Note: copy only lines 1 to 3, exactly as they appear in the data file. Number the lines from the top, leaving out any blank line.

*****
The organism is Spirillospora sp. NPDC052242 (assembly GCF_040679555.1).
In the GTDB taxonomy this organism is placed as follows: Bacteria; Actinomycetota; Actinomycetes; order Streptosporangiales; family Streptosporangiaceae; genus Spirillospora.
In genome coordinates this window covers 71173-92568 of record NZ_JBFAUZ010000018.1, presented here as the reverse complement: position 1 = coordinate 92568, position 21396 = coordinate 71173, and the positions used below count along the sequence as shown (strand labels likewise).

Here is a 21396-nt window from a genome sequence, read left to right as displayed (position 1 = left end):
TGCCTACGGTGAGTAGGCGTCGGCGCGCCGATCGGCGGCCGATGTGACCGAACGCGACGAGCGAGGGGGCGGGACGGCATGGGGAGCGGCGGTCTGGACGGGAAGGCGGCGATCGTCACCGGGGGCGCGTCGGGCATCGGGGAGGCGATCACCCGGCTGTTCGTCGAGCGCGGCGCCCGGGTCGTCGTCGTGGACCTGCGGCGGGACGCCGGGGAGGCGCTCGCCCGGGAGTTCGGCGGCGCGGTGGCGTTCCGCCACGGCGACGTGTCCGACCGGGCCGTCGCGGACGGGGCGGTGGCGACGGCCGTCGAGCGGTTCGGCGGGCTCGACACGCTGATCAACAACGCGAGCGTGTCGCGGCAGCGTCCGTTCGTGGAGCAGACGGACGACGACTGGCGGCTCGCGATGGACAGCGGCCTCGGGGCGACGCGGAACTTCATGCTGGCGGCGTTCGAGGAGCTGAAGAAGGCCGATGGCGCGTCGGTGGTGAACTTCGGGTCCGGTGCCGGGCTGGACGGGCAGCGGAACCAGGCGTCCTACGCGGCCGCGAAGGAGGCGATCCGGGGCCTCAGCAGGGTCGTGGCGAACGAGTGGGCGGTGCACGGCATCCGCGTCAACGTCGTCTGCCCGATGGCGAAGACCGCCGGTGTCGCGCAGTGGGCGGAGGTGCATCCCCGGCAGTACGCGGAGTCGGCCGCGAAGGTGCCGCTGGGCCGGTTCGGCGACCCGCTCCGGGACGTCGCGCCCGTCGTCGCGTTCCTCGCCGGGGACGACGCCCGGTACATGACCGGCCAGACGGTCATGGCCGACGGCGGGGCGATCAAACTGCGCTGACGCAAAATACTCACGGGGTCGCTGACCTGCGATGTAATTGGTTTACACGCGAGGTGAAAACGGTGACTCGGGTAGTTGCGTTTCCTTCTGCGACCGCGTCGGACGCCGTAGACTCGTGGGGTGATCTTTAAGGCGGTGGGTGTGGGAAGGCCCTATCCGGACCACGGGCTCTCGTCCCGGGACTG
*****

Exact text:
The organism is Spirillospora sp. NPDC052242 (assembly GCF_040679555.1).
In the GTDB taxonomy this organism is placed as follows: Bacteria; Actinomycetota; Actinomycetes; order Streptosporangiales; family Streptosporangiaceae; genus Spirillospora.
In genome coordinates this window covers 71173-92568 of record NZ_JBFAUZ010000018.1, presented here as the reverse complement: position 1 = coordinate 92568, position 21396 = coordinate 71173, and the positions used below count along the sequence as shown (strand labels likewise).